Interview: Indar Maharaj

How is the price of natural gas currently affecting the industry’s operations?

MAHARAJ: NGC acquires gas from upstream producers to sell downstream under 15-year contracts. In the early stages of the industry, we adopted fixed-price contracts with an escalation clause. Over the years we found that downstream industries were subject to fluctuations in global commodity prices, which impacts the local economy. In an attempt to reduce risk, most contracts are now indexed to commodity prices, which provides a hedging mechanism. We share risks with upstream producers, making sure they have a continuous market, as well as with downstream buyers by helping to absorb shocks in the marketplace. At the same time, we share in the rewards when gas prices escalate. It is a collaborative effort that, to a large extent, has created a very stable framework for the industry and, consequently, the economy.

To what extent can new downstream projects adjust to the volumes of gas supply?

MAHARAJ: There are two projects currently under development that will add to current gas demand. These are the Mitsubishi-Massy methanol-to-dimethyl-ether plant, which will require around 100m standard cu feet per day, and the smaller-scale Gasfin liquefied natural gas (LNG) project. We obviously have to examine the situation in the market when promoting downstream investments. It is essential to insure that the upstream supply is robust – as opposed to the supply disruptions of the last two years – and allows room for growth. The level of exploration and development is encouraging, with foreign direct investment in the energy sector expected to be around $2b in 2015. This is translating into projects that will yield either new reserves or additional volumes, such as Juniper, Angelin and Savannah by BP Trinidad and Tobago, with the latter being the first exploration well drilled by the company since 2006. Additionally, BG Group’s appraisal and exploration wells in blocks 5C and 5D, and BHP Billiton’s work on the Angostura field, will further increase gas supply. The government is now aggressively pursuing the cross-border Loran-Manatee field, and discussions between the operating companies are in an advanced stage. I am hopeful that this will lead to a greater, more reliable upstream gas supply in the medium term.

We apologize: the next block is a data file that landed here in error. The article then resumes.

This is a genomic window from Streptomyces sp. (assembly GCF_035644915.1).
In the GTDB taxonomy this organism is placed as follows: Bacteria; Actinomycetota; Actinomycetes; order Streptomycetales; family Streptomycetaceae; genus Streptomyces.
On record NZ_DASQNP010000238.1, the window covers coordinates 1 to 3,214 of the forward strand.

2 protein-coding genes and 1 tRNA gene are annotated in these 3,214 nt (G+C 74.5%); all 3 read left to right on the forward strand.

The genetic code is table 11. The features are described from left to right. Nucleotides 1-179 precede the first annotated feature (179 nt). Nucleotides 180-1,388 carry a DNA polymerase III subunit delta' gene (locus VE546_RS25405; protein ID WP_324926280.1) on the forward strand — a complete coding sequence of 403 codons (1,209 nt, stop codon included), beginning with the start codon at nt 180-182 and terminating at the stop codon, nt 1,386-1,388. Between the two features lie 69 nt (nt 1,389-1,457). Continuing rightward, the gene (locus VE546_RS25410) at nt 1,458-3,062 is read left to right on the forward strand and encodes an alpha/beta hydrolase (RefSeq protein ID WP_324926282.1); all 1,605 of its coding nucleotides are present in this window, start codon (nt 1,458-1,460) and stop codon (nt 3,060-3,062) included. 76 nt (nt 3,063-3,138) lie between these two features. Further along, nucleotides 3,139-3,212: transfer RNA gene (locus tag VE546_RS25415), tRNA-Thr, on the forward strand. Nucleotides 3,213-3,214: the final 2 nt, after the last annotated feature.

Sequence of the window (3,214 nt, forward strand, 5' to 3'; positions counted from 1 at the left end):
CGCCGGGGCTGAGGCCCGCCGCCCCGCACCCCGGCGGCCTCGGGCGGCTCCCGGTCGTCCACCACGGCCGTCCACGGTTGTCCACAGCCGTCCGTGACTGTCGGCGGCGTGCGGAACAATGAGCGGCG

What gas processing opportunities show the greatest potential for further development?

MAHARAJ: Investment decisions are highly influenced by the different outlooks for the medium- and long-term price of gas. Two years ago LNG might have been the most attractive natural gas venture. Today, some downstream ventures might be considered by some to be more profitable. Additionally, there are certain industries in T&T, namely, methanol, ammonia and their downstream operations, that the industry is most comfortable with, and for which the country has the know-how and necessary human resources.

What steps need to be taken to increase the usage of compressed natural gas (CNG)?

MAHARAJ: We are approaching the growth of the industry in two ways. On the demand side, we are encouraging certain market segments, such as vehicles owned by the government and buses, to switch to CNG. Some state enterprises, including NGC, have already started converting their fleets to CNG. It is also fundamental to create awareness among citizens about the benefits of CNG and to involve the private sector in converting vehicles. We expect that as we create the demand, awareness will increase and so will supply options, especially as the government begins thinking about decreasing fuel subsidies. On the supply side, we plan to increase the number of stations from 11 to 35 by 2016, which includes five mobile stations. In terms of gas volume requirements, CNG will always be small relative to the overall demand for gas in T&T. Depending on the number of CNG vehicles in the country, this may be less than 1% of production of natural gas.